This looks interesting. I can well remember my, two, failed attempts at learning languages at school. The focus was on vocabulary, and especially grammar. I knew more of French and German grammar than I did English. I managed to leave school believing that pluperfect, and imperfect were French words. And yet, when in France I struggled to order a pack of cigarettes.
Most simply it’s language that the listener (or reader) understands. And it’s really important.So important, in fact, that Dr. Krashen (Linguist and Educational Researcher Extraordinaire) asserts that“… ‘comprehensible input’ is the crucial and necessary ingredient for the acquisition of language.”
If you’re a parent, you already know this. When your children were small, you loaded them up with comprehensible input- you talked to them, sang to them, read books to them and asked them questions. You did this for along time before any language came out. And you know they understood you waaaaay before they could answer you back.Don’t touch that! Do you want juice? It’s nap time.Even before babies can express themselves verbally, they demonstrate their comprehension by nodding, shaking their heads, and obeying (or willfully disobeying!)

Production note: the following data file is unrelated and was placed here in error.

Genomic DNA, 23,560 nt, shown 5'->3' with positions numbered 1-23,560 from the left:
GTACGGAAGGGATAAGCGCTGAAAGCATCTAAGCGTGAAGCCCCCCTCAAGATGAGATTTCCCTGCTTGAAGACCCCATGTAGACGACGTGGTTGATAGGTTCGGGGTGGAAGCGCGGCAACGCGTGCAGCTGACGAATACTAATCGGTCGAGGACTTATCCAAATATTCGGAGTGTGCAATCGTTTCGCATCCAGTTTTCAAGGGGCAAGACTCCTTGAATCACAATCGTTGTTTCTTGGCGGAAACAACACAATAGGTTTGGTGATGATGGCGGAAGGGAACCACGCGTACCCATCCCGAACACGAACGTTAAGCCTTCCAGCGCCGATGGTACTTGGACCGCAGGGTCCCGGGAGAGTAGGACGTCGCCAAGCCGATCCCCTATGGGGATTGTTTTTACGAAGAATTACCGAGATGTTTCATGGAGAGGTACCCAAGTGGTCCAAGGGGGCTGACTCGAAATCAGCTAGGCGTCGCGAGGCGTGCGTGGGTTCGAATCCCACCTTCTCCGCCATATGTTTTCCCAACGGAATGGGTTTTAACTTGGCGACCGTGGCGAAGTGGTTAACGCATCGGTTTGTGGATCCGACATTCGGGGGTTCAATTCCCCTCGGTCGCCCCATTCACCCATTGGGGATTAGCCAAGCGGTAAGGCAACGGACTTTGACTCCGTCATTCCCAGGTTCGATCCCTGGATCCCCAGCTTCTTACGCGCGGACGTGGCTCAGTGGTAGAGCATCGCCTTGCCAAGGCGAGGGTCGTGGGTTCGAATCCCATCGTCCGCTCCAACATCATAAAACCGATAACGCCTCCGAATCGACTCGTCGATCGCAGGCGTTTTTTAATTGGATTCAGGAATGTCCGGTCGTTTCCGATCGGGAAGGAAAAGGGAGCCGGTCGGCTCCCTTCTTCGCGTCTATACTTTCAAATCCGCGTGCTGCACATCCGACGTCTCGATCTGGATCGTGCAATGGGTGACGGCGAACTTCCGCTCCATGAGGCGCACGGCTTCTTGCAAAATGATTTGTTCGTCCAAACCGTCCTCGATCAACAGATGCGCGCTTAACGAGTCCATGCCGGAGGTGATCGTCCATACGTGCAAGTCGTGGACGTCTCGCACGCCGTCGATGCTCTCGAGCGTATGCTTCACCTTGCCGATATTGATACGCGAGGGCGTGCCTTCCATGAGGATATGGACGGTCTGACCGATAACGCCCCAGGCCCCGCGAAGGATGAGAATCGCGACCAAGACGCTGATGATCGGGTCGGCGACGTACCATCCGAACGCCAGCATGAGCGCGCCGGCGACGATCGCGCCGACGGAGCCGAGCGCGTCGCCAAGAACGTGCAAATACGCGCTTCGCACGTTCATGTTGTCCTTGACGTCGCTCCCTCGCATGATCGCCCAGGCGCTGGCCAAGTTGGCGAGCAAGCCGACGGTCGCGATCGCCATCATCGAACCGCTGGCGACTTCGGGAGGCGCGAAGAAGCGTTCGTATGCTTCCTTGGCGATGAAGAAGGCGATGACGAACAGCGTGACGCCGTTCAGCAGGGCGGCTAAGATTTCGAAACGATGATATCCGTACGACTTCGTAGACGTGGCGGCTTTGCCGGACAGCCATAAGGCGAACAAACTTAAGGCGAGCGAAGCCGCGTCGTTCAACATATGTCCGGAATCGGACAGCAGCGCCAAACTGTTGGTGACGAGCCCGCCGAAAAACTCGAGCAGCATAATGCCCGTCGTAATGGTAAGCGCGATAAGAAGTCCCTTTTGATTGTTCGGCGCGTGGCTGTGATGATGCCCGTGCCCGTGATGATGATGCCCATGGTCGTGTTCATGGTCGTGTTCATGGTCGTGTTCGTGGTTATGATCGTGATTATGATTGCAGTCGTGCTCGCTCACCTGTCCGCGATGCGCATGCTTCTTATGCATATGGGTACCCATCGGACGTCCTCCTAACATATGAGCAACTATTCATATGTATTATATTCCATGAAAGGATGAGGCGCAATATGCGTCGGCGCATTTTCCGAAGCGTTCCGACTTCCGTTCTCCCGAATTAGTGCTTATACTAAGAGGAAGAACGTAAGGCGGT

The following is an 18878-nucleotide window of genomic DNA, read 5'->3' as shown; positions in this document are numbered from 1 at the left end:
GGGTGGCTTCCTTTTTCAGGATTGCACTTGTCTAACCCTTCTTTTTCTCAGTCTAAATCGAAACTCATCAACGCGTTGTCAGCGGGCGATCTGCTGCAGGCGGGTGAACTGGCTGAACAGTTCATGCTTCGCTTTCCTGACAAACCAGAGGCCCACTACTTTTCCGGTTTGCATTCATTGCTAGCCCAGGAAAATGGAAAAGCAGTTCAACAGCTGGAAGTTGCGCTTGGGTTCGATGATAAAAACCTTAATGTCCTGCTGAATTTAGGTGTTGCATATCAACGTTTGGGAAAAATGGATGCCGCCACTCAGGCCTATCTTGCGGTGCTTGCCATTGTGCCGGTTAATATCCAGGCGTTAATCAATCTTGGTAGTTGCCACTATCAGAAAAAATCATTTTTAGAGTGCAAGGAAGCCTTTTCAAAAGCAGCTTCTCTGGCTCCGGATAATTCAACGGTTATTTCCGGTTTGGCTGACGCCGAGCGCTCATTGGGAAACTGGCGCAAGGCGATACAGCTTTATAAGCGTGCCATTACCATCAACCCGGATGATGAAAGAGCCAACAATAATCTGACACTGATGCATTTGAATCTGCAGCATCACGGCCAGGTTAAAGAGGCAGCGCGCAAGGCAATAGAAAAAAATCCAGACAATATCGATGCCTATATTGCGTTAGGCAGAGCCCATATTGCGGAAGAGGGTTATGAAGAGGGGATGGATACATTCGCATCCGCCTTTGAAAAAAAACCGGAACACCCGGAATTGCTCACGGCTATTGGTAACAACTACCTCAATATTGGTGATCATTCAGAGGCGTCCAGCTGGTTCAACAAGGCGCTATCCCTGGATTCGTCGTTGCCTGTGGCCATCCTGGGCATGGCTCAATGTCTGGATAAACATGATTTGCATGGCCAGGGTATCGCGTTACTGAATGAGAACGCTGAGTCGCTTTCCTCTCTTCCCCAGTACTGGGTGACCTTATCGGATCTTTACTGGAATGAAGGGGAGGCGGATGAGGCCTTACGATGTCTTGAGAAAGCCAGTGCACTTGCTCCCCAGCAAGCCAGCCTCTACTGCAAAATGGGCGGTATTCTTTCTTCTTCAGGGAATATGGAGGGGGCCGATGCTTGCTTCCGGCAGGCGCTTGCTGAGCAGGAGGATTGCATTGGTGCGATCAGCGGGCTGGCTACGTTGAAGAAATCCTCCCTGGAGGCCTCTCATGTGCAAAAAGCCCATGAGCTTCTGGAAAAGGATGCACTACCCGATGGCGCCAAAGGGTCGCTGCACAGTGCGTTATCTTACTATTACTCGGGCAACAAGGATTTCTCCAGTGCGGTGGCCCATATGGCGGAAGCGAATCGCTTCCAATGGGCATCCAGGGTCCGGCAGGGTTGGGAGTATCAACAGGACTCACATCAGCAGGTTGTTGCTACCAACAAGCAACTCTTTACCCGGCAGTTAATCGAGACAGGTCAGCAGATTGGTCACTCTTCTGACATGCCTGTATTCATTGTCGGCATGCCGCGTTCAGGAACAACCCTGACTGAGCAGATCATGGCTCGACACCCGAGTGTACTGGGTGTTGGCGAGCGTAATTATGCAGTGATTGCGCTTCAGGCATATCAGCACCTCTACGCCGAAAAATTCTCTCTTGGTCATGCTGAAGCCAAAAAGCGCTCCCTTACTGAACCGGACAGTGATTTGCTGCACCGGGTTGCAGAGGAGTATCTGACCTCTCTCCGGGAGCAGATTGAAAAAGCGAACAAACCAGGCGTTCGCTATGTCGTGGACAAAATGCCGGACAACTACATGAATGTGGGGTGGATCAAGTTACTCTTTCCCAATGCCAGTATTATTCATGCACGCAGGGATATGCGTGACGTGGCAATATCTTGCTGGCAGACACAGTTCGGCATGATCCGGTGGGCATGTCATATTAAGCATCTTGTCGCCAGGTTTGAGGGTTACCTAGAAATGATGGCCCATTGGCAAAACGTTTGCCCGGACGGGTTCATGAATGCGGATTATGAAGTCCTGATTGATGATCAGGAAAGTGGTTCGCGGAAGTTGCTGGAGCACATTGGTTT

Isn’t it amazing that your children never needed grammar exercises or vocabulary lists to become proficient in…
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